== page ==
摘要： The models you create have real-world applications that affect how your colleagues do their jobs. That means they need to understand what you’ve created, how it works, and what its limitations are. They can’t do any of these things if it’s all one big mystery they don’t understand.
“I’m afraid I can’t let you do that, Dave… This mission is too important for me to let you jeopardize it”
Ever since the spectacular 2001: A Space Odyssey became the most-watched movie of 1968, humans have both been fascinated and frightened by the idea of giving AI or machine learning algorithms free rein.
In Kubrick’s classic, a logically infallible, sentient supercomputer called HAL is tasked with guiding a mission to Jupiter. When it deems the humans on board to be detrimental to the mission, HAL starts to kill them.
This is an extreme example, but the caution is far from misplaced. As we’ll explore in this article, time and again, we see situations where algorithms “just doing their job” overlook needs or red flags they weren’t programmed to recognize.
This is bad news for people and companies affected by AI and ML gone wrong. But it’s also bad news for the organizations that shun the transformative potential of machine learning algorithms out of fear and distrust.
Getting to grips with the issue is vital for any CEO or department head that wants to succeed in the marketplace. As a data scientist, it’s your job to enlighten them.
ALGORITHMS AREN’T JUST FOR DATA SCIENTISTS
To start with, it’s important to remember, always, what you’re actually using AI and ML-backed models for. Presumably, it’s to help extract insights and establish patterns in order to answer critical questions about the health of your organization. To create better ways of predicting where things are headed and to make your business’ operations, processes, and budget allocations more efficient, no matter the industry.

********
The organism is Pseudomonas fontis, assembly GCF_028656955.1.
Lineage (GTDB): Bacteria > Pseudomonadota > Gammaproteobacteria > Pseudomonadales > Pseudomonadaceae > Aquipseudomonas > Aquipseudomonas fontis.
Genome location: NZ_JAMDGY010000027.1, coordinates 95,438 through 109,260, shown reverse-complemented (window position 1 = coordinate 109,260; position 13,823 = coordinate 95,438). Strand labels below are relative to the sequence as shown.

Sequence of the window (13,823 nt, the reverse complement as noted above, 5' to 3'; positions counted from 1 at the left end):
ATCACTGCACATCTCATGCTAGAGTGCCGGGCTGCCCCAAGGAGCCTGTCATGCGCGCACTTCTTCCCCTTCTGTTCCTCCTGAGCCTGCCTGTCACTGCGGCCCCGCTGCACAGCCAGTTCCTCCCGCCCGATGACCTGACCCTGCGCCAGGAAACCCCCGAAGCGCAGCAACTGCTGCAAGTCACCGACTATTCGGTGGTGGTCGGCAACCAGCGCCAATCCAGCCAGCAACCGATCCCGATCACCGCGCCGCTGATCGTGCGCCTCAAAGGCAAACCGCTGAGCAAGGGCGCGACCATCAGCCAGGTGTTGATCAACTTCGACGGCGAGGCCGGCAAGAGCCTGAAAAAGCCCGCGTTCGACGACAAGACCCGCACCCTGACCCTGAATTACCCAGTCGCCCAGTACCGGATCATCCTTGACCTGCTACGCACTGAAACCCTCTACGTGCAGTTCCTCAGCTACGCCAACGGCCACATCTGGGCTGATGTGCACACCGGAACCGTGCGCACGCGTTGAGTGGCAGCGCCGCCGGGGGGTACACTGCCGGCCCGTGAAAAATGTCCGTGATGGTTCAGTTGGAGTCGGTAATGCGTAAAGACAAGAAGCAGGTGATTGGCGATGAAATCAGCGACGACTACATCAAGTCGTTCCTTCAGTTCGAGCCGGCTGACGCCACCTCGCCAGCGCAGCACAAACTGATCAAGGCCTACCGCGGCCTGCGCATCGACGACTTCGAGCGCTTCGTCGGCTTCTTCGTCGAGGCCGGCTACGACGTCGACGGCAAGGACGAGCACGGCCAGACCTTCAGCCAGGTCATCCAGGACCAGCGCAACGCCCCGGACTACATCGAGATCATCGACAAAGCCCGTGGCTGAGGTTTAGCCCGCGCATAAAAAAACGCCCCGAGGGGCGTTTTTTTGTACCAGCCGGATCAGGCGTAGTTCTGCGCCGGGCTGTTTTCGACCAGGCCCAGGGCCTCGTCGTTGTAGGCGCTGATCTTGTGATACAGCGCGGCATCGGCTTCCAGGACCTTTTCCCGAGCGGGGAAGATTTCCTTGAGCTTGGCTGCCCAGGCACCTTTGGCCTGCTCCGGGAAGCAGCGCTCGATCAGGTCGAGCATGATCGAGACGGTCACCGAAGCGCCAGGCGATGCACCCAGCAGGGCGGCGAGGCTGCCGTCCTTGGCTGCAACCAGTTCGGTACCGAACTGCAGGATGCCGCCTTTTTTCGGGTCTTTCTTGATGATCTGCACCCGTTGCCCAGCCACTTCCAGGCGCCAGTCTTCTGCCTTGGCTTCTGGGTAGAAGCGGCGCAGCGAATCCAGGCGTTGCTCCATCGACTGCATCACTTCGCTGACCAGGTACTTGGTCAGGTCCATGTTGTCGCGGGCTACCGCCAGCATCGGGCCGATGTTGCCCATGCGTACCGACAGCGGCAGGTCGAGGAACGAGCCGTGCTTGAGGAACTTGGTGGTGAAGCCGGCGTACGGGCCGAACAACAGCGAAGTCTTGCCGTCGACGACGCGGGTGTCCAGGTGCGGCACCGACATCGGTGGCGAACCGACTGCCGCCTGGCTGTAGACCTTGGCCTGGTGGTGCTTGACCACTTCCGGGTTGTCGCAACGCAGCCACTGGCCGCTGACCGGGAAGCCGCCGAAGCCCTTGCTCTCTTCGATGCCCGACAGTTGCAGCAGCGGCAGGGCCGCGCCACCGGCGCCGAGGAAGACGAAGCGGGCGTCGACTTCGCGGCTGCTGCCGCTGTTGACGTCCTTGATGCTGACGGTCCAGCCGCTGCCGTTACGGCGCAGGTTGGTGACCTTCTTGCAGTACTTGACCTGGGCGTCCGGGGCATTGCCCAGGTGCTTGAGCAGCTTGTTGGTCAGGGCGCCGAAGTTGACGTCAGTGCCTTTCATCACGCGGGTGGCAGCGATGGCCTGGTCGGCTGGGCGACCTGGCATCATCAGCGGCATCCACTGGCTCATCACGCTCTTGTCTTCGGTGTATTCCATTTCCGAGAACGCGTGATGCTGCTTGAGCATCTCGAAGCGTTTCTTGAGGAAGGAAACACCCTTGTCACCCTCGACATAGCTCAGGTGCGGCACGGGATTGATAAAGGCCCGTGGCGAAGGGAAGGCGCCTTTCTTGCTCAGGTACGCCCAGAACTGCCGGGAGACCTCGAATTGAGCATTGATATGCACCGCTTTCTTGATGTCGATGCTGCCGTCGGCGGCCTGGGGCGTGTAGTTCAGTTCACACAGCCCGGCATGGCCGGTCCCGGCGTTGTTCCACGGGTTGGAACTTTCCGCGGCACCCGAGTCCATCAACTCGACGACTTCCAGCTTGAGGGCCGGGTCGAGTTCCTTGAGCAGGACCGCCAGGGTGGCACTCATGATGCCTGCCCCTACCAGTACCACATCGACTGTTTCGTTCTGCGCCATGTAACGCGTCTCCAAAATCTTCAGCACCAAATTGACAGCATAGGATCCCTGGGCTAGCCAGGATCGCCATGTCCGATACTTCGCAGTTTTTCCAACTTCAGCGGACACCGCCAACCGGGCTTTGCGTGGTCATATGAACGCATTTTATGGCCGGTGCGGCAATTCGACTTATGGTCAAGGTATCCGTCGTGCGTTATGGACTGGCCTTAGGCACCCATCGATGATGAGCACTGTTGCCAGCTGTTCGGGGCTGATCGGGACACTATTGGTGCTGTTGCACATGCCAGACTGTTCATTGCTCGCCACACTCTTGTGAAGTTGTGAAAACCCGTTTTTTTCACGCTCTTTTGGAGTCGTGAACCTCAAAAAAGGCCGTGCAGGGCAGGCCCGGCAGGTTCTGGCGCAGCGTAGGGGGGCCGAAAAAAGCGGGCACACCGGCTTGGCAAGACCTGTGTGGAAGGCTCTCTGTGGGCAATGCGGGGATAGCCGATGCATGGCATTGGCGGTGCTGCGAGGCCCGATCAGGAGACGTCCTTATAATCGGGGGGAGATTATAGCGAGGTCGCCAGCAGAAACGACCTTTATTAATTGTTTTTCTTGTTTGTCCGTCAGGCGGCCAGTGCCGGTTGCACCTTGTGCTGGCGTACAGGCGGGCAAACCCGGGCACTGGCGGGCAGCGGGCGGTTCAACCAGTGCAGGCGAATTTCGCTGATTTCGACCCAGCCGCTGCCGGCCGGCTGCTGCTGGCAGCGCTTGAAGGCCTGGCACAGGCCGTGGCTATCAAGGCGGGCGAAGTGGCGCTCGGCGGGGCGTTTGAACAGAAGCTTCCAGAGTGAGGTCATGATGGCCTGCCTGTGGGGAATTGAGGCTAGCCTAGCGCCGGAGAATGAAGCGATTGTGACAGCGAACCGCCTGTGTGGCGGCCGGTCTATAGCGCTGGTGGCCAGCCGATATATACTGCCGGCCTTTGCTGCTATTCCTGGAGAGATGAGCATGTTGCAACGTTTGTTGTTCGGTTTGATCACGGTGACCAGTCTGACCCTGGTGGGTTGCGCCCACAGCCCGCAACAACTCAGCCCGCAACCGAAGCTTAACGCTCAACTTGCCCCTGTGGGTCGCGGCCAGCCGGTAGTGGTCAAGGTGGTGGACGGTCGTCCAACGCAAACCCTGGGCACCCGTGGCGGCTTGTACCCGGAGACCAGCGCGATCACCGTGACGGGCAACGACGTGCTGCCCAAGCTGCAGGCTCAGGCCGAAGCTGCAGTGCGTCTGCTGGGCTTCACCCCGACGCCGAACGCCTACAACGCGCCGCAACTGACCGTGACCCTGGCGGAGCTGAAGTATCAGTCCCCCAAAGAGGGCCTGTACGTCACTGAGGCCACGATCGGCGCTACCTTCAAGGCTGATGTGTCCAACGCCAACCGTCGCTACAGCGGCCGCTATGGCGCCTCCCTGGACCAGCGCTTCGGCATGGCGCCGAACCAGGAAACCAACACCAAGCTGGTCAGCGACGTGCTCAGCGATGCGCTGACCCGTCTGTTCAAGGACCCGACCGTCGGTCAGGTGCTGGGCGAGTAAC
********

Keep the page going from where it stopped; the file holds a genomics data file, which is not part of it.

In other words, you aren’t creating clever algorithms because it’s a fun scientific challenge. You’re creating things with real-world applications that affect how your colleagues do their jobs. That means they need to understand what you’ve created, how this works and what its limitations are. They need to be able to ask you nuanced questions and raise concerns.
They can’t do any of these things if the whole thing is one big mystery they don’t understand.
WHEN MACHINE LEARNING ALGORITHMS GET IT WRONG
At other times, algorithms may contain inherent biases that distort predictions and lead to unfair and unhelpful decisions. Just take the case of this racist sentencing scandal in the U.S., where petty criminals were rated more likely to re-offend based on the color of their skin, rather than the severity or frequency of the crime.
In a corporate context, the negative fallout of biases in your AI and ML models may be less dramatic, but they can still be harmful to your business or even your customers. For example, your marketing efforts might exclude certain demographics, to your detriment and theirs. Or that you deny credit plans to customers who deserve them, simply because they share irrelevant characteristics with people who don’t. To stop these kinds of things from happening, your non-technical colleagues need to understand how the algorithm is constructed — in simple terms — enough to challenge your rationale. Otherwise, they may end up with misleading results.
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